The fighters of the great bare-knuckle boxing era were tough men and skilled combatants. They had to be to endure brutal brawls that could last for hours, testing the skills and guts of both participants. In this fascinating tutorial on this poorly understood combative art, martial artists David Lindholm and Ulf Karlsson Tada extract the practical material from historical bare-knuckle boxing and show how it can be applied in modern self-defense.
Lindholm and Tada have analyzed the surviving texts and illustrations of the masters of bare-knuckle boxing and organized what they've discovered into a complete program for training, conditioning and applying these skills in a real confrontation. In doing so, they show how bare knuckle is an ideal system for real-world self-defense. It contains strikes, throws, parries and a few basic kicks, so it is simple to learn. The techniques are remarkably powerful, which means you get a good payoff for each shot you land. It works regardless of the clothes you wear, the surface you stand on, the space you will fight in or how many attackers you meet. Bare knuckle is also easy to practice alone or with partners, because you need minimal space and equipment to train and enjoy its benefits.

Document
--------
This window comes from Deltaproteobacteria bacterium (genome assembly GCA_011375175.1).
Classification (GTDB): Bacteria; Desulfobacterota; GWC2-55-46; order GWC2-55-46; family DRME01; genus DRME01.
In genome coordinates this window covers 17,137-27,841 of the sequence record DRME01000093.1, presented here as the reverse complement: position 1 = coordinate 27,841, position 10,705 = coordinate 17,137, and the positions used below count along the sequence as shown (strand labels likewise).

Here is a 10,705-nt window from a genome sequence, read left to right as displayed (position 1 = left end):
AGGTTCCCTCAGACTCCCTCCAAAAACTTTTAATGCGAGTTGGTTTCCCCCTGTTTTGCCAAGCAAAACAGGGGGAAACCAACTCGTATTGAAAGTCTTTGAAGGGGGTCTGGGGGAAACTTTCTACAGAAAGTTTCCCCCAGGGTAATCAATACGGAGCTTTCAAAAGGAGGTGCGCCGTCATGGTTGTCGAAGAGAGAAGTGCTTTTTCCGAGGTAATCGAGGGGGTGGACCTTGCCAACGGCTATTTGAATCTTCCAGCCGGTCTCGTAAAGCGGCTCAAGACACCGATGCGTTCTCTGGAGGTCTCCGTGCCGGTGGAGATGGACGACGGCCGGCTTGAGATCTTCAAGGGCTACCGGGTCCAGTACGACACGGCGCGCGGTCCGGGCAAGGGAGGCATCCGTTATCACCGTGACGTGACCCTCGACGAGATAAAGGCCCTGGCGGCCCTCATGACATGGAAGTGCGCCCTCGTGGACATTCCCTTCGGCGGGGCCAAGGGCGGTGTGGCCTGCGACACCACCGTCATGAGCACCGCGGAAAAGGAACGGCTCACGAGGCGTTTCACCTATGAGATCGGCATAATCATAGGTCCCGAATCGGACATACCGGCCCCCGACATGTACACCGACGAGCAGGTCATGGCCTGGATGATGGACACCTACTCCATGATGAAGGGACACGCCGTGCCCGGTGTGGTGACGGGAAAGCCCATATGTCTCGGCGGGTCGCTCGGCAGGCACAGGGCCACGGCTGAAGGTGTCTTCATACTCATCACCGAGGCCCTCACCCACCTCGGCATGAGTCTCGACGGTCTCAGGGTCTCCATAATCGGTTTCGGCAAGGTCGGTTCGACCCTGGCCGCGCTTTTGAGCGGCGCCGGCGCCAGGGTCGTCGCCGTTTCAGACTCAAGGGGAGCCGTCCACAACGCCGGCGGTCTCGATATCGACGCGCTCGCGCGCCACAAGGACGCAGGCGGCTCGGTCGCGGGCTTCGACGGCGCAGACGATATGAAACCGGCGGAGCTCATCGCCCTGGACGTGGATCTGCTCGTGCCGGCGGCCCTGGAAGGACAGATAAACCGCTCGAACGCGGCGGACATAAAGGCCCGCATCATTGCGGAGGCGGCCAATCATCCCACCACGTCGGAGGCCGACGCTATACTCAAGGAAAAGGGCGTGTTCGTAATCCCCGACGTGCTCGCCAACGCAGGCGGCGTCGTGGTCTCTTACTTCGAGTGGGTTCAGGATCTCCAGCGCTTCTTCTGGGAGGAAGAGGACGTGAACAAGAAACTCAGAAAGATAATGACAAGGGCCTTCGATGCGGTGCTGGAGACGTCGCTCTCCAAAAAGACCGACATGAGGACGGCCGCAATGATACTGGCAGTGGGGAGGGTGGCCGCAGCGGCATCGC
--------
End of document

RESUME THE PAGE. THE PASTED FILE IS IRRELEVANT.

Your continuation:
The bare-knuckle boxing era ended in the early 20th century, when gloves were introduced, stricter rules implemented and oversight organizations formed. This book is devoted to reviving this practical combative art.